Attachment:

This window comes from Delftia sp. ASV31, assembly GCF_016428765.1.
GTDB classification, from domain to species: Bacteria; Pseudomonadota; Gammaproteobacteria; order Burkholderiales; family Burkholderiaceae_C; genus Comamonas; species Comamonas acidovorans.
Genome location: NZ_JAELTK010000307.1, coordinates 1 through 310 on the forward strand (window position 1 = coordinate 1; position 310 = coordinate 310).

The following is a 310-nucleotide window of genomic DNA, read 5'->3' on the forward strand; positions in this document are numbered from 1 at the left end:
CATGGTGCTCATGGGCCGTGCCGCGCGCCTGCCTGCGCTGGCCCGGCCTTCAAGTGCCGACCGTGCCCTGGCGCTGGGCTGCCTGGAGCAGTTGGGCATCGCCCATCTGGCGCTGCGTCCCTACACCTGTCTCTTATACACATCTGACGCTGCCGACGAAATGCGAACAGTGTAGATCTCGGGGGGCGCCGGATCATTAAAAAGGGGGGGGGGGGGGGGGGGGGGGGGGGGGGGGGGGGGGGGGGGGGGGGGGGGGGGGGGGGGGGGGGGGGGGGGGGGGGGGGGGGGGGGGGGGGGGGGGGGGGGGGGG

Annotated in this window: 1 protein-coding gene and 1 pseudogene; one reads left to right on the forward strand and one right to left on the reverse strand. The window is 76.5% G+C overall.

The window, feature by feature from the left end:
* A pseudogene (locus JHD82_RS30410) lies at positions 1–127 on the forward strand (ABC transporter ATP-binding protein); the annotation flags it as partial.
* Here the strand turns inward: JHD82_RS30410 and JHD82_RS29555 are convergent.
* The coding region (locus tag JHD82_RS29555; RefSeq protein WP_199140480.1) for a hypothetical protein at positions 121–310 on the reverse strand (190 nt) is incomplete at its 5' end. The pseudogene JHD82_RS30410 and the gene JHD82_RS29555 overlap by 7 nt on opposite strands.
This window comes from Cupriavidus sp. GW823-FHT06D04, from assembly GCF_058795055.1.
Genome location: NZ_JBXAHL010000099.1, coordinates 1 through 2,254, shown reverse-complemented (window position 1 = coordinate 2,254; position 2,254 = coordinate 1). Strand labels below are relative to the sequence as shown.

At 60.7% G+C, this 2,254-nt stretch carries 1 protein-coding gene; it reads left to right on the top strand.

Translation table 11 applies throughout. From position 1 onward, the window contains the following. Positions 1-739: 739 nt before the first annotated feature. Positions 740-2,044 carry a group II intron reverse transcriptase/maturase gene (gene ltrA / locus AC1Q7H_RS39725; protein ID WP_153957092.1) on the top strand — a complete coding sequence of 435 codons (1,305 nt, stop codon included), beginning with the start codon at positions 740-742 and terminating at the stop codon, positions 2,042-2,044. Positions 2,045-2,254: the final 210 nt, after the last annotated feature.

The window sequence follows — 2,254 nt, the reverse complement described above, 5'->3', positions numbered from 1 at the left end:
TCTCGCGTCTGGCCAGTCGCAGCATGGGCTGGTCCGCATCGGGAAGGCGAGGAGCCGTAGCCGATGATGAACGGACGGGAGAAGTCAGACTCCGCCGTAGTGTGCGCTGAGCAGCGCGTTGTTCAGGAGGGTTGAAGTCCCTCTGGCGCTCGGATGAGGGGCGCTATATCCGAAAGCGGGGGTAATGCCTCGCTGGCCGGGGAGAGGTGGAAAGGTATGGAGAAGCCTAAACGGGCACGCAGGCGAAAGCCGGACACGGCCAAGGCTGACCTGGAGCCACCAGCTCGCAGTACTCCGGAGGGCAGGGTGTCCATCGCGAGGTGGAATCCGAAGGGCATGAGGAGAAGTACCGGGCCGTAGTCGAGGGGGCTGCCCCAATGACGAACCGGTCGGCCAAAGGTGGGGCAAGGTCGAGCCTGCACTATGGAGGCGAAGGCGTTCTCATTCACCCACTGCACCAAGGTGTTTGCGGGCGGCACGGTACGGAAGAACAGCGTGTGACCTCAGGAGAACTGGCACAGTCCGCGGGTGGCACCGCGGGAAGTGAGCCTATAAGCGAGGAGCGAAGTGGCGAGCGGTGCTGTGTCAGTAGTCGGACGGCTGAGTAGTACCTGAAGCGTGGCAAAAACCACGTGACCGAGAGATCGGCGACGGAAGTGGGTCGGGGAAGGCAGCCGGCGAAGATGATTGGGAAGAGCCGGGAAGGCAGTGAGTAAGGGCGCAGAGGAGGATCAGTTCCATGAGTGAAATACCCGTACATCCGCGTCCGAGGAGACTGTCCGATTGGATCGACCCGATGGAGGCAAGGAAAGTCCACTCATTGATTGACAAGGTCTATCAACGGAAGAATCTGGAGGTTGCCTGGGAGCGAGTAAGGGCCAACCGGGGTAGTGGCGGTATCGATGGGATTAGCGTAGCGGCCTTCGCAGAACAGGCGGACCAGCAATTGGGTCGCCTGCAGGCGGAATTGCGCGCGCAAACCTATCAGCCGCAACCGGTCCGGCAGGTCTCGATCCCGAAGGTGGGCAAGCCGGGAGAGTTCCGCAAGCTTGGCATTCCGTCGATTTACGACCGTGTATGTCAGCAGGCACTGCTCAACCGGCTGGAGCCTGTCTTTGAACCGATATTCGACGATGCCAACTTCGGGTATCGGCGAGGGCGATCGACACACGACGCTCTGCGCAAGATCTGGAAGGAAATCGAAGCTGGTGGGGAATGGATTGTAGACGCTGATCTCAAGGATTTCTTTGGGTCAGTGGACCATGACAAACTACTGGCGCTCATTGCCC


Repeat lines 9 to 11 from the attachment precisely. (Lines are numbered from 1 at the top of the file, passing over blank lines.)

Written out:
* Here the strand turns inward: JHD82_RS30410 and JHD82_RS29555 are convergent.
* The coding region (locus tag JHD82_RS29555; RefSeq protein WP_199140480.1) for a hypothetical protein at positions 121–310 on the reverse strand (190 nt) is incomplete at its 5' end. The pseudogene JHD82_RS30410 and the gene JHD82_RS29555 overlap by 7 nt on opposite strands.
This window comes from Cupriavidus sp. GW823-FHT06D04, from assembly GCF_058795055.1.